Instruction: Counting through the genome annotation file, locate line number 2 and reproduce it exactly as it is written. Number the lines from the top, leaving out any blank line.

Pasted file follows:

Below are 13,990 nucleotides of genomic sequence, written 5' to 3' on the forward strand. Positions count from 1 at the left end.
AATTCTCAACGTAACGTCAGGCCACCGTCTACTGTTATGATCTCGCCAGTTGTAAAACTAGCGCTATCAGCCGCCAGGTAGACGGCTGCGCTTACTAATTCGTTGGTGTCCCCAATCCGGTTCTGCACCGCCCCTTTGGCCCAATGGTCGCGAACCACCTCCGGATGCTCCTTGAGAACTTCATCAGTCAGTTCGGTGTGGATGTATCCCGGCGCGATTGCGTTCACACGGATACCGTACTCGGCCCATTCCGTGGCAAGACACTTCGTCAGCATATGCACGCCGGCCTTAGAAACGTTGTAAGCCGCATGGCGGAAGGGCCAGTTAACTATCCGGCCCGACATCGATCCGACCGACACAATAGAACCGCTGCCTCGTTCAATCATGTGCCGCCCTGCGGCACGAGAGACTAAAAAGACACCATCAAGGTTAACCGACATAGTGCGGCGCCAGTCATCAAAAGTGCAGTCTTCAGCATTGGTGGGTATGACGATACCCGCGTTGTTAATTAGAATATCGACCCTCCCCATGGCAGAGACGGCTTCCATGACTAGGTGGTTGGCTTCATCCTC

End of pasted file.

AATTCTCAACGTAACGTCAGGCCACCGTCTACTGTTATGATCTCGCCAGTTGTAAAACTAGCGCTATCAGCCGCCAGGTAGACGGCTGCGCTTACTAATTCGTTGGTGTCCCCAATCCGGTTCTGCACCGCCCCTTTGGCCCAATGGTCGCGAACCACCTCCGGATGCTCCTTGAGAACTTCATCAGTCAGTTCGGTGTGGATGTATCCCGGCGCGATTGCGTTCACACGGATACCGTACTCGGCCCATTCCGTGGCAAGACACTTCGTCAGCATATGCACGCCGGCCTTAGAAACGTTGTAAGCCGCATGGCGGAAGGGCCAGTTAACTATCCGGCCCGACATCGATCCGACCGACACAATAGAACCGCTGCCTCGTTCAATCATGTGCCGCCCTGCGGCACGAGAGACTAAAAAGACACCATCAAGGTTAACCGACATAGTGCGGCGCCAGTCATCAAAAGTGCAGTCTTCAGCATTGGTGGGTATGACGATACCCGCGTTGTTAATTAGAATATCGACCCTCCCCATGGCAGAGACGGCTTCCATGACTAGGTGGTTGGCTTCATCCTC